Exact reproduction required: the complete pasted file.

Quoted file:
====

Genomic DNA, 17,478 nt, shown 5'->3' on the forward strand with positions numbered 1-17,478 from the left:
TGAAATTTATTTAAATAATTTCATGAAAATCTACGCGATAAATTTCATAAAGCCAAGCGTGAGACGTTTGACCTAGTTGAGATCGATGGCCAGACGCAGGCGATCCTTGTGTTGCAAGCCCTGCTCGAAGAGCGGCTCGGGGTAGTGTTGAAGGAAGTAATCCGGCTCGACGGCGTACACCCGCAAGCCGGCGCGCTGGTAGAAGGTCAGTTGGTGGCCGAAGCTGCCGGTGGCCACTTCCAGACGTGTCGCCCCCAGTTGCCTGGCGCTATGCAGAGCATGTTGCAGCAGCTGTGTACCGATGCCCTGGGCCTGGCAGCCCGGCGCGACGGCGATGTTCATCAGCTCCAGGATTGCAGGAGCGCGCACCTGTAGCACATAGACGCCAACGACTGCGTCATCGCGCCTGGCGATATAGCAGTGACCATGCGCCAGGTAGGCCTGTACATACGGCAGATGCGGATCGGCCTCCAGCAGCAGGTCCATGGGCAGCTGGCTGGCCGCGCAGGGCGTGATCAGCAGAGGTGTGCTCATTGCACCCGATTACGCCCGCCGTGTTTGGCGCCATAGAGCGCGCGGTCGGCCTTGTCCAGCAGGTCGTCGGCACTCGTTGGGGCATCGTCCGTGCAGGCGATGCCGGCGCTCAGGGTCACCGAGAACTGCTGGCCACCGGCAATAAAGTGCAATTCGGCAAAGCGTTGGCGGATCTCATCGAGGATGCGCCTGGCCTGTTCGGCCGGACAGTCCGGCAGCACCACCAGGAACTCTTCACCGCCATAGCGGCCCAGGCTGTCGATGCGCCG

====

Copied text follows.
Genomic DNA, 17,478 nt, shown 5'->3' on the forward strand with positions numbered 1-17,478 from the left:
TGAAATTTATTTAAATAATTTCATGAAAATCTACGCGATAAATTTCATAAAGCCAAGCGTGAGACGTTTGACCTAGTTGAGATCGATGGCCAGACGCAGGCGATCCTTGTGTTGCAAGCCCTGCTCGAAGAGCGGCTCGGGGTAGTGTTGAAGGAAGTAATCCGGCTCGACGGCGTACACCCGCAAGCCGGCGCGCTGGTAGAAGGTCAGTTGGTGGCCGAAGCTGCCGGTGGCCACTTCCAGACGTGTCGCCCCCAGTTGCCTGGCGCTATGCAGAGCATGTTGCAGCAGCTGTGTACCGATGCCCTGGGCCTGGCAGCCCGGCGCGACGGCGATGTTCATCAGCTCCAGGATTGCAGGAGCGCGCACCTGTAGCACATAGACGCCAACGACTGCGTCATCGCGCCTGGCGATATAGCAGTGACCATGCGCCAGGTAGGCCTGTACATACGGCAGATGCGGATCGGCCTCCAGCAGCAGGTCCATGGGCAGCTGGCTGGCCGCGCAGGGCGTGATCAGCAGAGGTGTGCTCATTGCACCCGATTACGCCCGCCGTGTTTGGCGCCATAGAGCGCGCGGTCGGCCTTGTCCAGCAGGTCGTCGGCACTCGTTGGGGCATCGTCCGTGCAGGCGATGCCGGCGCTCAGGGTCACCGAGAACTGCTGGCCACCGGCAATAAAGTGCAATTCGGCAAAGCGTTGGCGGATCTCATCGAGGATGCGCCTGGCCTGTTCGGCCGGACAGTCCGGCAGCACCACCAGGAACTCTTCACCGCCATAGCGGCCCAGGCTGTCGATGCGCCG